R. A. Jamieson, QC
By the way, the reason I've posted the photograph of the 13th Prime Minister of Canada John G. Diefenbaker, PC, HC, QC (June 21, 1957 - April 22, 1963) is that Mr. Jamieson was a confirmed member of the Progressive Conservative Party of Canada. He would I think be proud to have his memory associated with Mr. Diefenbaker (as no doubt would many residents of Lanark County).
This afternoon I went for a restorative espresso coffee at Equator Café where I ran into a couple whom I haven't seen since last summer. I began the encounter by asking, "What's the news?" To my chagrin - and partly to my embarrassment (because I realized afterwards I had been told the information over a year ago) - the wife of the duo has been diagnosed with Alzheimer's disease. The disease is I understand a chronic neurodegenerative disease (a nervous system disorder primarily affecting the neurons in the brain). The couple have obviously adjusted so well to the condition that they were quick to separate themselves from any prolonged chatter about it. They dignified themselves socially by asking after my own health. Though I was reluctant - especially on the heels of their own good example - to dwell at any length upon my own recent medical challenges, I felt that disclosing this morning's advice from my family physician might qualify for palatable conversation.
About three weeks ago I met with a neurologist to enquire about my on-going and incremental lower limb pains. While I was sitting in the specialist's waiting room I happened to read an article about Kris Kristofferson who had been diagnosed with Lyme disease (which pointedly can spread to joints, the heart and the nervous system). What intrigued me in particular about the article was that many of the symptoms were similar to my own. As a result when moments later I rallied with the neurologist in his cubicle office I told him I had had a tick lodged in my lower abdomen while vacationing on Hilton Head Island about three years ago (we frequently bicycled in wooden areas on the barrier island). Because there had been no offensive indicia about the tick (no red circles or other irritation) and because I was able to remove the tiny insect (the size of a freckle) from my skin, I hadn't any further concern about the matter at the time. I'm guessing the tick had been there for at least three weeks before I realized it was more than a freckle.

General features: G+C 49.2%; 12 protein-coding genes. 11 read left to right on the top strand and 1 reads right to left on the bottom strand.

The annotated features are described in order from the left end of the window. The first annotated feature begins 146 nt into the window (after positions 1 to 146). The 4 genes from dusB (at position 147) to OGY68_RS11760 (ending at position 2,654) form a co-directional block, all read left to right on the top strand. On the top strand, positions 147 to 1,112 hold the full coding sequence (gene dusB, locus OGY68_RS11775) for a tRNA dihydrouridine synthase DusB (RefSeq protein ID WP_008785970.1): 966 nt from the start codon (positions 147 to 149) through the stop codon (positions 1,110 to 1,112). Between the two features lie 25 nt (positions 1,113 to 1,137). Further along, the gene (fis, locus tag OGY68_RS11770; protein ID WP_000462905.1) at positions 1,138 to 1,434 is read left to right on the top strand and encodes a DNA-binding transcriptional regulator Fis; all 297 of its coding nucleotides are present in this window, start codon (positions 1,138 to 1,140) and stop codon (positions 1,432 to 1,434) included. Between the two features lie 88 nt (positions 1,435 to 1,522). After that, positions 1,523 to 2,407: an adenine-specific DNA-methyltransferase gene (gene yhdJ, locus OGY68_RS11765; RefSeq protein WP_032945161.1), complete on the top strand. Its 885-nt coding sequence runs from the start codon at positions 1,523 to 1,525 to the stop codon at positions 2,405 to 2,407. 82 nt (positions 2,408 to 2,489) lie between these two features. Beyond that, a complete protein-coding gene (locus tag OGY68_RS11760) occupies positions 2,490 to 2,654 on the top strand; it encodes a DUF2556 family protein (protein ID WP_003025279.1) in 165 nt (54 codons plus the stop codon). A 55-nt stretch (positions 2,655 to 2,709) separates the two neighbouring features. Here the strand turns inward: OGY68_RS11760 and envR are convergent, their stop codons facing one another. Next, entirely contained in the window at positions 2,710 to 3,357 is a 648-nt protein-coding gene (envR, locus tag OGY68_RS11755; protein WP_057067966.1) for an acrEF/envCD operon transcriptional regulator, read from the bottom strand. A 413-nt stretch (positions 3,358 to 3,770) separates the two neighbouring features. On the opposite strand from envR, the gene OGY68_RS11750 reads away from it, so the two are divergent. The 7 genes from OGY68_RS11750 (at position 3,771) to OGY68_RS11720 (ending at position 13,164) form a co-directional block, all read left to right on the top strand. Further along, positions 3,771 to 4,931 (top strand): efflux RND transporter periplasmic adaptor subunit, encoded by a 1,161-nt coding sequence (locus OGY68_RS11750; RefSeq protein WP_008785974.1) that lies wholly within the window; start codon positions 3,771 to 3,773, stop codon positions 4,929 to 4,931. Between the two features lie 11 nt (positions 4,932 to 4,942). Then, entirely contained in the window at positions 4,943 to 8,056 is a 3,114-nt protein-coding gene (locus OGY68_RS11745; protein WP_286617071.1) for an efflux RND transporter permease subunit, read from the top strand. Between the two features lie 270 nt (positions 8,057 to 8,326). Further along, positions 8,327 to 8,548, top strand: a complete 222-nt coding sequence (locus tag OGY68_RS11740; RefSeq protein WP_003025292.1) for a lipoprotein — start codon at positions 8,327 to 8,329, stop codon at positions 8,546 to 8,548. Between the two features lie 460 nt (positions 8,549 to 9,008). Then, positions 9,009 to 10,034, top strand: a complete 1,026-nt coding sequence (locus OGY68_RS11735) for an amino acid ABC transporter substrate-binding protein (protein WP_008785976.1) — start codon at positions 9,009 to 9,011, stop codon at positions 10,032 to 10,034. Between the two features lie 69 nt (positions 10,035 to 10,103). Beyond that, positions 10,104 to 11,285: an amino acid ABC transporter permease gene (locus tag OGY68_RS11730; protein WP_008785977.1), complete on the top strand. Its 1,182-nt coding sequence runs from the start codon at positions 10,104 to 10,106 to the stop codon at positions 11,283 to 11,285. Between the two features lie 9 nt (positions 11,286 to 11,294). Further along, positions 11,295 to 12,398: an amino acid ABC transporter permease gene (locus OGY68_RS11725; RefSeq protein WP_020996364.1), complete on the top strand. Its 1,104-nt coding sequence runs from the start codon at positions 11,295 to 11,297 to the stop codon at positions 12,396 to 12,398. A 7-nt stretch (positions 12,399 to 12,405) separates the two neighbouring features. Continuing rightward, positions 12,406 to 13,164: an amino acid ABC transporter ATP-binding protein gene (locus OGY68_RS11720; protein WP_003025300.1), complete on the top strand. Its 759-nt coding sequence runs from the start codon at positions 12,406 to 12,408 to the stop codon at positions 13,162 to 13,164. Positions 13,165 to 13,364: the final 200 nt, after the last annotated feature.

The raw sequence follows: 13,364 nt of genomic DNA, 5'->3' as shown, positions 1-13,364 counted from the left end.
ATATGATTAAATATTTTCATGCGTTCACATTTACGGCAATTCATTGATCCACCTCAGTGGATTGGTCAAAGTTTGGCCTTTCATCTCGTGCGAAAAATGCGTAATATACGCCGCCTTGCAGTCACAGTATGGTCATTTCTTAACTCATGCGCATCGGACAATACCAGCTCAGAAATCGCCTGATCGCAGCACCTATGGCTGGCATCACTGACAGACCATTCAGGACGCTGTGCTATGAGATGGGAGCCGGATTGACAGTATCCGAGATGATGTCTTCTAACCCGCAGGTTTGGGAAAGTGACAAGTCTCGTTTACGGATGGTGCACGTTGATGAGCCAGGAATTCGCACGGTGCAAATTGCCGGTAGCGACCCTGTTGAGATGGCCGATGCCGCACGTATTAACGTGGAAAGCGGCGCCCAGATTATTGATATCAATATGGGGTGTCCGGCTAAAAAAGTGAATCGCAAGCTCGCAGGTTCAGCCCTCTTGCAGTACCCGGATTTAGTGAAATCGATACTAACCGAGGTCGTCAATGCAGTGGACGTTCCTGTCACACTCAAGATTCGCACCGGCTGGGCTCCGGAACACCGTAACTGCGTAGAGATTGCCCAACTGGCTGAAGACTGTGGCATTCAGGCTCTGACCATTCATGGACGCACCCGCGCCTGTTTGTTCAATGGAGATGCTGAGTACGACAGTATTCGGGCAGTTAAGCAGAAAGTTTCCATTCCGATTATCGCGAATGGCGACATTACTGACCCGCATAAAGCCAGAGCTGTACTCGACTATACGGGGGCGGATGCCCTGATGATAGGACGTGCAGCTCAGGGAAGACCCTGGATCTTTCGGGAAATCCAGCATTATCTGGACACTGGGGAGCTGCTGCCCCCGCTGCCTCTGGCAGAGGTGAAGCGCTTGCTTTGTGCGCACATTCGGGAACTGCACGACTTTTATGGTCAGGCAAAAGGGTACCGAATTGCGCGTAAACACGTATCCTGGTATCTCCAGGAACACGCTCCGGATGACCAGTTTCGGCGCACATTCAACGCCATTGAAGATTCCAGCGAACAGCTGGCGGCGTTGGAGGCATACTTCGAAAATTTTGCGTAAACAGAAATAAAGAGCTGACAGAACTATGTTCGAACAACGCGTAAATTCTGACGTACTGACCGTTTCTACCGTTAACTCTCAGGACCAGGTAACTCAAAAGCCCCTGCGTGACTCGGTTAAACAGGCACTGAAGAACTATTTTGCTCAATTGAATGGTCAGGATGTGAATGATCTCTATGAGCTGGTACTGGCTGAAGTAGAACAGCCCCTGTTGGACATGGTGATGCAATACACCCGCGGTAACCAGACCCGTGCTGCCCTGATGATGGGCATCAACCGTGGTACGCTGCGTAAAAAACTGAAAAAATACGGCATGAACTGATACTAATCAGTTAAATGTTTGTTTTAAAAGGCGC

The neurologist issued a requisition for a Lyme disease blood test which I had performed downstairs at the laboratory within minutes thereafter. About two weeks later the initial report of the test was positive but the specialist reported that a subsequent (apparently standard) analysis was negative. My family physician was less inclined to dismiss the possibility of contamination. In fact he plainly said that considering all my symptoms he is reluctant to trust the purely statistical results upon which the second conclusion was formed. He issued a prescription for antibiotics. I started today.
Neuropathy is a disease or dysfunction of one or more peripheral nerves typically causing numbness or weakness, from which I clearly suffer. My recent heart blockage is also consistent with Lyme disease (which by the way is not contagious). Potentially I had other symptoms which may or may not be immediately related to a tick infection (everything from fever, heart murmurs, breathing trouble to hearing loss and eye-sight problems). But in view of the fact that the neurologist - after an examination of my limb problems - hadn't any idea of the reason (he's ordered an MRI of my upper body, specifically my brain); that a spine specialist last summer discovered nothing alarming; and that another local neurologist found nothing noteworthy two years ago, I'm beginning to attach some weight to my family physician's conjecture. If nothing else I have at last a putative cause; and I can't see any harm in trying the remedy.
We had an excellent dinner this evening, including a dessert of berries, meringue and maple syrup - need I say more!
Kristofferson, while healthy for a man his age and still touring, has encountered a few serious medical issues in the past few decades. He had successful bypass surgery in 1999, but from 2004 to 2015 suffered from what was finally diagnosed as Lyme Disease, although it was initially and incorrectly thought to be early onset Alzheimer's disease. It is unclear how Kristofferson contracted Lyme Disease, but it is suspected that he caught it while filming a movie in the remote woods of Vermont in 2002. Kris’s wife credits Kristofferson's successful diagnosis and recovery to getting second opinions when dealing with auto-immune and Alzheimer-type diagnoses. Kristofferson is currently being treated by a specialist in California "who added antibiotic intramuscular injections to Kris’s protocol and is continuing to treat Kris," his wife reported.